For the past month or so, hints and clues about Google Talk opening up have been flying back and forth. People spotted DNS SRV records for the gmail xmpp servers and there's been a lot of frenzied speculation about what and when Google is planning. (You may recall I discussed this previously)
Today it looks like things have opened up considerably more. The Google Talk servers are now doing successful outbound traffic to the wider world of the XMPP/Jabber network. Google Talk users are able to add non-gtalk Jabber address to their contact lists, and in many cases it's working great. Some friends report successful invite and message passing between the Google Talk servers and their own, personal Jabber servers.
I'm having less luck on my end, though, and I can't quite tell if the problem is local or systemic. I'm receiving traffic from the Google servers without any problem, but any time my jabberd server (release 2.0s10) tries to send messages back the connection breaks. The logs aren't all that useful, but I'm encouraged. dbaker's jabberd v1.4 server is failing in a similar way, but one particular server that is working is also a 1.4.3-3 server, so I don't think it's a fundamental jabberd problem.
Update 7pm CST: I gave up on jabberd and migrated to ejabberd. Connectivity with Google's servers is working for me now. Curiously, it appears as if Google has chosen to not (yet?) implement s2s encryption. The google servers appear to only do callback verification on s2s traffic. Don't get me wrong, though, I'll take what I can get. This is a huge win for instant messaging consolidation. Way to go, Google!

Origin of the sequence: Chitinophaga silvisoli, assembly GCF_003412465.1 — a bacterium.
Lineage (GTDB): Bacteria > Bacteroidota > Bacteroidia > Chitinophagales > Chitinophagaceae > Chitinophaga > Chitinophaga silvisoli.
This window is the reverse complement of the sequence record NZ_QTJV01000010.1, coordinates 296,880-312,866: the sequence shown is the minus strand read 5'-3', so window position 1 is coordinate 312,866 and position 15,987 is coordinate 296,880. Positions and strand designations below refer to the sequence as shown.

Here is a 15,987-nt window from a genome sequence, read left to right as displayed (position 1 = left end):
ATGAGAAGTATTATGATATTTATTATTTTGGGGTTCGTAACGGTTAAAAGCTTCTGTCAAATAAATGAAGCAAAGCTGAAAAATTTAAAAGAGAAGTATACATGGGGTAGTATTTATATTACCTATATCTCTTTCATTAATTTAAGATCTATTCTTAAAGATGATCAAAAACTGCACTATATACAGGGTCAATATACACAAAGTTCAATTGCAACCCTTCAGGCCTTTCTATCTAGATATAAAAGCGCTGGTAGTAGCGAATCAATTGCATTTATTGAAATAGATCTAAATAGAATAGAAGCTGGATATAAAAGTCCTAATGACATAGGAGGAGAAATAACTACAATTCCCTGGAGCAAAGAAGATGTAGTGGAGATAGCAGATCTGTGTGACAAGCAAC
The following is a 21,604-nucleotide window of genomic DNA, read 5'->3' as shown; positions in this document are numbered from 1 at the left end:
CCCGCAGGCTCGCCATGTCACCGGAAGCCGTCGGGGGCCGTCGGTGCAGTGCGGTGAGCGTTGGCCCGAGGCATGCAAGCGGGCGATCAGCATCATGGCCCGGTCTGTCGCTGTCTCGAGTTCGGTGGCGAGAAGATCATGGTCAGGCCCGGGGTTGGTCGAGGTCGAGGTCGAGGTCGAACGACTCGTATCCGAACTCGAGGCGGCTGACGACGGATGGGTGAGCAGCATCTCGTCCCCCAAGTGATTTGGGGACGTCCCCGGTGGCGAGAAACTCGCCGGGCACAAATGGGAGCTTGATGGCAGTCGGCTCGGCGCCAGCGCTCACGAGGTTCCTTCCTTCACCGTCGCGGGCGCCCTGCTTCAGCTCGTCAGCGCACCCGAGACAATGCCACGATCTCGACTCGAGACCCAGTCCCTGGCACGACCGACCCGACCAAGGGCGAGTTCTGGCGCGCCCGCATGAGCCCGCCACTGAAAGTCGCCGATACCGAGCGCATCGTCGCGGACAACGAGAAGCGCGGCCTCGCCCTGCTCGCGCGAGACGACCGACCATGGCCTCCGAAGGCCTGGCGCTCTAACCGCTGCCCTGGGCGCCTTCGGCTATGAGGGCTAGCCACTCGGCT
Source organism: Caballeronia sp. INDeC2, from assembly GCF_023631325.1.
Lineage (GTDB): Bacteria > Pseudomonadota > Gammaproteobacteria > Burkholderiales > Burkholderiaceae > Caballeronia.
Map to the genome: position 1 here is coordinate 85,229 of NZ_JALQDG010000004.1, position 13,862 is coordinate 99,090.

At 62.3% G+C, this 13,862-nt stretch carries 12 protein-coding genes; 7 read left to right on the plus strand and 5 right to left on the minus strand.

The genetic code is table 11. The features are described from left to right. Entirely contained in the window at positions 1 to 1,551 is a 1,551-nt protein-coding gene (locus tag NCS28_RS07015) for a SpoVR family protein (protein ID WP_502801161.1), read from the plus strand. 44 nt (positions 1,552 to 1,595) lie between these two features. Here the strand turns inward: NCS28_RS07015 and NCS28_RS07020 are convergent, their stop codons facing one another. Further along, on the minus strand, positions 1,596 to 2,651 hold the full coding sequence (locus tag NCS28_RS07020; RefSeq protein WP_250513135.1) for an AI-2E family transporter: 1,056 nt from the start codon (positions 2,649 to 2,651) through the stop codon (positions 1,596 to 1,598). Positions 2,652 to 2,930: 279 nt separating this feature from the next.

What this means for us is that there's now a viable, well-supported, mainstream IM solution for end users. There's a Jabber solution now that you can recommend to your mom, or your boss, or your kid sister. Heck, most of them are already signed up to use it as a byproduct of their Google Mail account. They can connect to their Google Talk accounts and chat freely with the bearded suspender-wearing unix fossil community who are running their own private Jabber servers. They can connect to the thousands of businesses and organizations in the world that run their own internal-chat Jabber servers. They can connect to me, and you, and anyone else who has embraced open instant messaging. This is going to be big. Just wait until AIM gets absorbed next.
Update 9pm CST: If you're seeing the same dropped connections that I was getting with jabberd2, you might want to take a look at this bugzilla entry which claims to have a (simple) solution to the problem. Apparently Google's servers are particularly strict regarding the xml namespace of messages and jabberd is particularly loose. Worth a shot.